Barbara Morgan: Allow girls to take risks

Women are just as brave and courageous as men, teacher and astronaut Barbara Morgan said, so it’s important for teachers and parents to support girls who are willing to take risks.

And adults need to be careful about pressuring children to fulfill traditional roles or behaviors.

“Don’t risk everything, because there are foolish risks,” Morgan said Friday at a conference at Boise State University. “Go after those things that are important to you and risk being the person that can make it happen.”

Morgan addressed several hundred women and a few men Friday morning at “Transforming America: Women and Leadership in the 21st Century,” a conference sponsored by the Andrus Center for Public Policy  at BSU. Morgan was among 18 national and locally recognized female leaders, entrepreneurs, writers and politicians speaking at the two-day conference. Supreme Court Justice Sandra Day O’Connor spoke on Thursday.

Barbara MorganMorgan talked about the calm, cool and collected manner that female astronauts have while experiencing frightening and challenging moments. She named five female astronauts she knew well who died while doing their jobs.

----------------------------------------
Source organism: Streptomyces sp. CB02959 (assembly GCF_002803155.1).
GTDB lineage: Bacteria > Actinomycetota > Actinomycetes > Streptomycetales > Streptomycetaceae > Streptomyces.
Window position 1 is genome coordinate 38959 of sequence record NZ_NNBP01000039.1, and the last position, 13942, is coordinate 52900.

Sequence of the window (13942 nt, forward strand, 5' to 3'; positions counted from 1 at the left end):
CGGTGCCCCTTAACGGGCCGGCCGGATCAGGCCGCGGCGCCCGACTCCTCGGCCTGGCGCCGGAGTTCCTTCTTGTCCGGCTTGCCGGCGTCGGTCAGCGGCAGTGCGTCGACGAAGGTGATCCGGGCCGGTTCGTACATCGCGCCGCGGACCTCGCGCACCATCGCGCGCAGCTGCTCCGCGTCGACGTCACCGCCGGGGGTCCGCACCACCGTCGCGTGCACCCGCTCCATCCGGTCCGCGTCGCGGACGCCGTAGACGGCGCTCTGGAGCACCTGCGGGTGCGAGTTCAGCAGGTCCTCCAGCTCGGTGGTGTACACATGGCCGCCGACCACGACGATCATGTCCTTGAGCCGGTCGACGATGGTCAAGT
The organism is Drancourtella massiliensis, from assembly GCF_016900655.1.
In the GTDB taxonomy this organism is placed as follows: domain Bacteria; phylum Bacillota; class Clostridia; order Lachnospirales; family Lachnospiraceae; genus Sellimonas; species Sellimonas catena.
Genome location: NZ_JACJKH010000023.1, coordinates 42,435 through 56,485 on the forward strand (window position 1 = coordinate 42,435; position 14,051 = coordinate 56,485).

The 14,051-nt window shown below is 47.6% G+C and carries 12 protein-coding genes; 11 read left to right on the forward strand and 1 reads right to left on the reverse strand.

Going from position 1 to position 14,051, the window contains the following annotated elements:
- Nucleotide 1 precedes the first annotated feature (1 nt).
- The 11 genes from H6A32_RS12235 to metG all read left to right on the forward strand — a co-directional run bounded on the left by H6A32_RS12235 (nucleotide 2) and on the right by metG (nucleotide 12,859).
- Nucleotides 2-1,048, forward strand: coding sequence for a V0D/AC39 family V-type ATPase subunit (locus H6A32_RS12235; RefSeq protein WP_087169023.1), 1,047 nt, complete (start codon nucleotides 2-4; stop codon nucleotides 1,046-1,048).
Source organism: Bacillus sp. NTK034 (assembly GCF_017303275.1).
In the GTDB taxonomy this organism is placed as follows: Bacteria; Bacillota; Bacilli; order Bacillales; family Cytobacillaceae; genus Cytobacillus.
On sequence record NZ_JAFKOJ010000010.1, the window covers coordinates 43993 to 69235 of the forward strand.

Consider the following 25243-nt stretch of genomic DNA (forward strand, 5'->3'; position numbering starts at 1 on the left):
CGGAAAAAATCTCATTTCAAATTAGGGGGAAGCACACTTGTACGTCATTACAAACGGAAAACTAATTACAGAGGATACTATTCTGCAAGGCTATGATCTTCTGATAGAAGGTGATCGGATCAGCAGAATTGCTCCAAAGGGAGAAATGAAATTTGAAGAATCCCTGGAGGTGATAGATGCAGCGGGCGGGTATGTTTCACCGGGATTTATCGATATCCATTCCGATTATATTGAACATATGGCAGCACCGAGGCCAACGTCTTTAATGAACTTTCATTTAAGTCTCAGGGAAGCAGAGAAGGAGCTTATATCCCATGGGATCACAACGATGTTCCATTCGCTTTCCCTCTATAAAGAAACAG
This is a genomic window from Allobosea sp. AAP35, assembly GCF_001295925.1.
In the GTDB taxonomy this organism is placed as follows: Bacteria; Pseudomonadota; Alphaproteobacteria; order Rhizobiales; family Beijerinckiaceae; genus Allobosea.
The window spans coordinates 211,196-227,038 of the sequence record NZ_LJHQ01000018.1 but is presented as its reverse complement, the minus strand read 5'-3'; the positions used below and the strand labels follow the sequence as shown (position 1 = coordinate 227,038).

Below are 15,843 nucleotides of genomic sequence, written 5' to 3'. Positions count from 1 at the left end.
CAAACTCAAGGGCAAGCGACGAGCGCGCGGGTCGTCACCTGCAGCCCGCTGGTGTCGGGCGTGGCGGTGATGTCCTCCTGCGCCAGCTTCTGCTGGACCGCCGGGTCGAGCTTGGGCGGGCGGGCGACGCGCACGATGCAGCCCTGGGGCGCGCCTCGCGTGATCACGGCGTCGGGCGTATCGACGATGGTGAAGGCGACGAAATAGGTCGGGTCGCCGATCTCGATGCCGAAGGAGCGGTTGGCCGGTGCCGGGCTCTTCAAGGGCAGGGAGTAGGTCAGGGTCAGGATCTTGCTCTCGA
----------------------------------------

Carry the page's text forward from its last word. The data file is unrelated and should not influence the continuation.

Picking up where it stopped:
“I’ve been there, coming through the heat of re-entry from space and the women were as collected as the rest of the brave crew,” Morgan said. “In my career, physically and psychologically, there is no difference.”

But, she pointed out, she saw differences in boys and girls when she was an elementary teacher in McCall.

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“Young boys take far more risks than girls, not only outside but in the classroom, too — boys are more willing to venture a guess or have wild ideas,” Morgan said. “Risk-taking comes easier or more natural for boys and they can be wrong again and again and it’s OK. Girls will sit quietly with the right answer.”

Morgan led a conversation with nationally recognized author Anne Taylor Fleming and took questions from the audience about how parents and teachers can encourage girls to take reasonable risks.

“I love the idea of encouraging girls to take more physical risks, such as in sports, and starting girls earlier,” Morgan said. She said she was told to stop swimming in the fifth grade because her shoulders were getting too big to fit into her dresses. The woman who has spent hundreds of hours in space has since taken up swimming again, she said with a smile.

“There is such pressure to conform and girls are raised to be good and proper — that’s not bad, but it discourages risk-taking,” Morgan said.

Taylor Fleming agreed. “Courage is very contagious.’’

Morgan said she remembers being encouraged to be a dental hygienist because it’s a great backup career if a marriage doesn’t work. “Dad joked that he had four sons yet it was his daughter who wanted to study science.”